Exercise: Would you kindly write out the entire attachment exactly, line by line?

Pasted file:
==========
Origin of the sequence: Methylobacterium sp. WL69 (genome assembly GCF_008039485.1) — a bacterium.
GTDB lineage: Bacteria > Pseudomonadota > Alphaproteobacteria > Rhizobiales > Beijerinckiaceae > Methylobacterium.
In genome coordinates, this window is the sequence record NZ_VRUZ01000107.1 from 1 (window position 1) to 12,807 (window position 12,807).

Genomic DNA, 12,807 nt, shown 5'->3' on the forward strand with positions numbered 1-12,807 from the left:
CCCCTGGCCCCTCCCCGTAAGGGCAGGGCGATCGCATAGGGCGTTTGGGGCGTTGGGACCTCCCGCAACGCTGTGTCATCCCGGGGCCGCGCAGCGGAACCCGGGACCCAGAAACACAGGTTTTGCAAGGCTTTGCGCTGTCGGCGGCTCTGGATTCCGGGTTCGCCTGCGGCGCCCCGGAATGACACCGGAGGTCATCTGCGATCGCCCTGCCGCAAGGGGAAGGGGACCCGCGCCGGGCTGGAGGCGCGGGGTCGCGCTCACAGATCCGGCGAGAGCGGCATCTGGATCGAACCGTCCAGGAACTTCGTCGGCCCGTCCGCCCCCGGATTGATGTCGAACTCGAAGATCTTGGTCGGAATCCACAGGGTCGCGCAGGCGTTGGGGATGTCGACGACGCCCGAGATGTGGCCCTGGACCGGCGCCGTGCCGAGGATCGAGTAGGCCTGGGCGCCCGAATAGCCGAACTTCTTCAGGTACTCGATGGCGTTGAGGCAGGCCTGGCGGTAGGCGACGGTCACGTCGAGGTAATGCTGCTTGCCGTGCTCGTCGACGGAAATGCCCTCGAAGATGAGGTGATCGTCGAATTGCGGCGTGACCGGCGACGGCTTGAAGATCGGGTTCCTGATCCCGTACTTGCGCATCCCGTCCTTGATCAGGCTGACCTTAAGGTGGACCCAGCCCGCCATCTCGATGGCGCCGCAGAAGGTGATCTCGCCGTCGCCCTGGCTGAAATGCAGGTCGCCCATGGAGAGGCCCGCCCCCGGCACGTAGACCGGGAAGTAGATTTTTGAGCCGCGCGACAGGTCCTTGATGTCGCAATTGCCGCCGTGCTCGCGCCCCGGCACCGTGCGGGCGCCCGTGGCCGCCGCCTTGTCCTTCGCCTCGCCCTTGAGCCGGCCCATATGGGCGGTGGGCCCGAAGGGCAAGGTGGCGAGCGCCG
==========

Origin of the sequence: Methylobacterium sp. WL69 (genome assembly GCF_008039485.1) — a bacterium.
GTDB lineage: Bacteria > Pseudomonadota > Alphaproteobacteria > Rhizobiales > Beijerinckiaceae > Methylobacterium.
In genome coordinates, this window is the sequence record NZ_VRUZ01000107.1 from 1 (window position 1) to 12,807 (window position 12,807).

Genomic DNA, 12,807 nt, shown 5'->3' on the forward strand with positions numbered 1-12,807 from the left:
CCCCTGGCCCCTCCCCGTAAGGGCAGGGCGATCGCATAGGGCGTTTGGGGCGTTGGGACCTCCCGCAACGCTGTGTCATCCCGGGGCCGCGCAGCGGAACCCGGGACCCAGAAACACAGGTTTTGCAAGGCTTTGCGCTGTCGGCGGCTCTGGATTCCGGGTTCGCCTGCGGCGCCCCGGAATGACACCGGAGGTCATCTGCGATCGCCCTGCCGCAAGGGGAAGGGGACCCGCGCCGGGCTGGAGGCGCGGGGTCGCGCTCACAGATCCGGCGAGAGCGGCATCTGGATCGAACCGTCCAGGAACTTCGTCGGCCCGTCCGCCCCCGGATTGATGTCGAACTCGAAGATCTTGGTCGGAATCCACAGGGTCGCGCAGGCGTTGGGGATGTCGACGACGCCCGAGATGTGGCCCTGGACCGGCGCCGTGCCGAGGATCGAGTAGGCCTGGGCGCCCGAATAGCCGAACTTCTTCAGGTACTCGATGGCGTTGAGGCAGGCCTGGCGGTAGGCGACGGTCACGTCGAGGTAATGCTGCTTGCCGTGCTCGTCGACGGAAATGCCCTCGAAGATGAGGTGATCGTCGAATTGCGGCGTGACCGGCGACGGCTTGAAGATCGGGTTCCTGATCCCGTACTTGCGCATCCCGTCCTTGATCAGGCTGACCTTAAGGTGGACCCAGCCCGCCATCTCGATGGCGCCGCAGAAGGTGATCTCGCCGTCGCCCTGGCTGAAATGCAGGTCGCCCATGGAGAGGCCCGCCCCCGGCACGTAGACCGGGAAGTAGATTTTTGAGCCGCGCGACAGGTCCTTGATGTCGCAATTGCCGCCGTGCTCGCGCCCCGGCACCGTGCGGGCGCCCGTGGCCGCCGCCTTGTCCTTCGCCTCGCCCTTGAGCCGGCCCATATGGGCGGTGGGCCCGAAGGGCAAGGTGGCGAGCGCCG